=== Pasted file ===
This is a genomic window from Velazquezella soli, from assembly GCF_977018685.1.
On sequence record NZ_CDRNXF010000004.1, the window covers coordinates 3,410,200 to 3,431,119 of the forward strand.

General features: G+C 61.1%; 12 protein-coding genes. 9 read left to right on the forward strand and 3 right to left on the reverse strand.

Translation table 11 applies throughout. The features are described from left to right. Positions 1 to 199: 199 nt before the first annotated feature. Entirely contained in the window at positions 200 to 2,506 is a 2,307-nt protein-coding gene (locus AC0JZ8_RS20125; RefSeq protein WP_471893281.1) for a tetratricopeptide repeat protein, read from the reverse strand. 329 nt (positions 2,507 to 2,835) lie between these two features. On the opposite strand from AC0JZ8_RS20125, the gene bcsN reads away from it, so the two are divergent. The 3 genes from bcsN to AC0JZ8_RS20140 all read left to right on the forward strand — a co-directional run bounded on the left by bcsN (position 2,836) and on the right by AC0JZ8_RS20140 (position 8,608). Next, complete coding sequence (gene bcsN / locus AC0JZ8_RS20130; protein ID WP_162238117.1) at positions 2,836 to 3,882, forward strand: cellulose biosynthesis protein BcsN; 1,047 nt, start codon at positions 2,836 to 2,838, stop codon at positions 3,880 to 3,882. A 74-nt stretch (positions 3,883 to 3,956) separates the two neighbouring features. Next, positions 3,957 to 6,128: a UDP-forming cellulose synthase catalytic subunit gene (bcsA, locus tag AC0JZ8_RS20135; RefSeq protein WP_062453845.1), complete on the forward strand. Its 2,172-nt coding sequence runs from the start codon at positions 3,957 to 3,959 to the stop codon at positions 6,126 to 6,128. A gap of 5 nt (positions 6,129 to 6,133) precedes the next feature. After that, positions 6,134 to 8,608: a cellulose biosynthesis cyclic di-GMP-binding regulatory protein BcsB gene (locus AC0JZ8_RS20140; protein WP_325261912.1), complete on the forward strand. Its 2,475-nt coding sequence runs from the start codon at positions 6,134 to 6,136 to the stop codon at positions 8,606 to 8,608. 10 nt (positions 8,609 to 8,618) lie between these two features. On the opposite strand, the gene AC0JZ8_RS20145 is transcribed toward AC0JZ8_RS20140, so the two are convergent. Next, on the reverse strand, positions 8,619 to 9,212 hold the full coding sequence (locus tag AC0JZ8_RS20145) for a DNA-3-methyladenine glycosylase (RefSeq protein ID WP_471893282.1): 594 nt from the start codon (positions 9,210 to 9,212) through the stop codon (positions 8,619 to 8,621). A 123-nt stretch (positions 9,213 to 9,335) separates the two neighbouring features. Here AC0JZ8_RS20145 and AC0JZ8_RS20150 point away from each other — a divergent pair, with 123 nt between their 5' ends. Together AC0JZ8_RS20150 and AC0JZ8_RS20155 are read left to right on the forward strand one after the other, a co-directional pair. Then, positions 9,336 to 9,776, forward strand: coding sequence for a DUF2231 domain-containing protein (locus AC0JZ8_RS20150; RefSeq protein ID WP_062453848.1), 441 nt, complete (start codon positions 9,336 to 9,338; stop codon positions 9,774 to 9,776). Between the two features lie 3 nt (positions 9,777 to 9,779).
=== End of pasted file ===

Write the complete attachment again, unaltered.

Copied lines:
This is a genomic window from Velazquezella soli, from assembly GCF_977018685.1.
On sequence record NZ_CDRNXF010000004.1, the window covers coordinates 3,410,200 to 3,431,119 of the forward strand.

General features: G+C 61.1%; 12 protein-coding genes. 9 read left to right on the forward strand and 3 right to left on the reverse strand.

Translation table 11 applies throughout. The features are described from left to right. Positions 1 to 199: 199 nt before the first annotated feature. Entirely contained in the window at positions 200 to 2,506 is a 2,307-nt protein-coding gene (locus AC0JZ8_RS20125; RefSeq protein WP_471893281.1) for a tetratricopeptide repeat protein, read from the reverse strand. 329 nt (positions 2,507 to 2,835) lie between these two features. On the opposite strand from AC0JZ8_RS20125, the gene bcsN reads away from it, so the two are divergent. The 3 genes from bcsN to AC0JZ8_RS20140 all read left to right on the forward strand — a co-directional run bounded on the left by bcsN (position 2,836) and on the right by AC0JZ8_RS20140 (position 8,608). Next, complete coding sequence (gene bcsN / locus AC0JZ8_RS20130; protein ID WP_162238117.1) at positions 2,836 to 3,882, forward strand: cellulose biosynthesis protein BcsN; 1,047 nt, start codon at positions 2,836 to 2,838, stop codon at positions 3,880 to 3,882. A 74-nt stretch (positions 3,883 to 3,956) separates the two neighbouring features. Next, positions 3,957 to 6,128: a UDP-forming cellulose synthase catalytic subunit gene (bcsA, locus tag AC0JZ8_RS20135; RefSeq protein WP_062453845.1), complete on the forward strand. Its 2,172-nt coding sequence runs from the start codon at positions 3,957 to 3,959 to the stop codon at positions 6,126 to 6,128. A gap of 5 nt (positions 6,129 to 6,133) precedes the next feature. After that, positions 6,134 to 8,608: a cellulose biosynthesis cyclic di-GMP-binding regulatory protein BcsB gene (locus AC0JZ8_RS20140; protein WP_325261912.1), complete on the forward strand. Its 2,475-nt coding sequence runs from the start codon at positions 6,134 to 6,136 to the stop codon at positions 8,606 to 8,608. 10 nt (positions 8,609 to 8,618) lie between these two features. On the opposite strand, the gene AC0JZ8_RS20145 is transcribed toward AC0JZ8_RS20140, so the two are convergent. Next, on the reverse strand, positions 8,619 to 9,212 hold the full coding sequence (locus tag AC0JZ8_RS20145) for a DNA-3-methyladenine glycosylase (RefSeq protein ID WP_471893282.1): 594 nt from the start codon (positions 9,210 to 9,212) through the stop codon (positions 8,619 to 8,621). A 123-nt stretch (positions 9,213 to 9,335) separates the two neighbouring features. Here AC0JZ8_RS20145 and AC0JZ8_RS20150 point away from each other — a divergent pair, with 123 nt between their 5' ends. Together AC0JZ8_RS20150 and AC0JZ8_RS20155 are read left to right on the forward strand one after the other, a co-directional pair. Then, positions 9,336 to 9,776, forward strand: coding sequence for a DUF2231 domain-containing protein (locus AC0JZ8_RS20150; RefSeq protein ID WP_062453848.1), 441 nt, complete (start codon positions 9,336 to 9,338; stop codon positions 9,774 to 9,776). Between the two features lie 3 nt (positions 9,777 to 9,779).